Last Updated on September 7, 2022 by Michelle Ball
By Michelle Ball, Sacramento California Expulsion, Special Education, sports/CIF, College, Education and School Attorney/Lawyer for Students since 1995
Parents often are confused when they hear that their child was questioned at school by administrators “without their consent.” Can a parent restrict a school from questioning a student? Can the school question a student anyway? No, but they can try, and, unfortunately, yes.
Schools Stand in the Place of the Parent
When students are at school, the school stands “in loco parentis.” This fancy Latin term means basically that when students are at school, school staff stand in the place of parents, with equivalent rights to control the student, to regulate their conduct, and yes, to question them.
Someone has to be in charge of minors, and if the parents are not present and the student is at school, schools and school personnel are in charge.
Schools Investigate Allegations
When a student wrong is reported to a school staff member, they are supposed to investigate. In fact, one could say schools have a DUTY to investigate.
Sadly, the types of reports that schools get are sometimes based on rumors or guesses, or even from students lying to get another student in trouble. Some are valid and some are not, but schools may still investigate.
Did they get an allegation of student bullying? The school must look into it. Did someone report a student has drugs a gun or a knife? The school staff need to take action. Was there alleged harassment of a gay person? Schools should find out what is going on!
This means the school version of an investigation must proceed.
School Investigations Involve Student Interviews
What do school investigations of student wrongs entail? Interviews with witnesses, who are usually students. Perhaps a review of cameras and documents (emails, reports, letters), inspection of the scene and interviews of school staff.
But, the main bulk of school investigations involves student interviews.
Is Parental Permission Needed to Interview Student Witnesses?
No- unfortunately, parental permission is not needed for school staff to interview students at school.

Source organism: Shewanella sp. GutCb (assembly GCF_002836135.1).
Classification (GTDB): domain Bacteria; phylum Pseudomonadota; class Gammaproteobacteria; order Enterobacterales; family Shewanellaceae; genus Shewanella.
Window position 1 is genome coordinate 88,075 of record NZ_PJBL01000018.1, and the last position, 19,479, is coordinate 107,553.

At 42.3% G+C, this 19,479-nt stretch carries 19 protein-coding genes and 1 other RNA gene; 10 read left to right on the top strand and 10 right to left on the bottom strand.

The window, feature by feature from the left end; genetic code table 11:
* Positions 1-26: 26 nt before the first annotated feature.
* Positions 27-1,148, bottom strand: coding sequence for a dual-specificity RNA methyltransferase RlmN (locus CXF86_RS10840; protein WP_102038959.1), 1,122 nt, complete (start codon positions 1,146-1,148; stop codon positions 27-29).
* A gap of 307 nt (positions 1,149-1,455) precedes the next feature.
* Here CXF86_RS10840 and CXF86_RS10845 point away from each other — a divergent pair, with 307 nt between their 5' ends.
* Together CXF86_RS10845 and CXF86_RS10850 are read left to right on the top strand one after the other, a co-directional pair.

Can Parents Stop School Interviews Without Their Consent?
Parents can try to stop interviews of students by sending a letter to the school telling the school that the student cannot be interviewed without their permission. Maybe the school will honor it. Maybe they won’t. It depends on the people involved.
Ultimately, parent commands on not interviewing a student may be ignored by school staff.
Parents Should Have Back Up to Stop Interviews
Parents, knowing that their instructions may be ignored by inquisitive school personnel, should have a back up to try to prevent student interviews.
Parents can educate their kids to not talk to school officials if they are called in to be interviewed. They can also give the student a card with their contact information and a statement telling the school the student has been told not to talk and to call the parent instead. Then, hopefully all the student has to do is sit quietly, be polite, and repeat the request that their parent be called.
Whether the school will try to strong-arm and threaten the student to talk is another matter- I have heard many twisted stories of how far school personnel will go to get a student to talk, and they are not pretty.
Does a Student HAVE to Talk?
No. Just because a student CAN be interviewed by school staff without parental permission, does not mean they have to say anything.
Can Students Be Punished for Not Talking?
Students should not be punished for not answering school questions, but I have heard of a school punishing a student who did not answer for “disruption.” Is that legal? It is questionable at best as how is not answering invasive questions and confessing your guilt disruptive?
But, could schools suspend? Schools do all sorts of technically illegal things. If they did suspend a student for refusing to talk, the suspension would have to be challenged.
Michelle Ball is a lawyer for students, upholding student rights since the 1990s. As an education attorney located in Sacramento, she can reach all across California to Roseville, South San Francisco, Burbank, Fresno, and many other locales.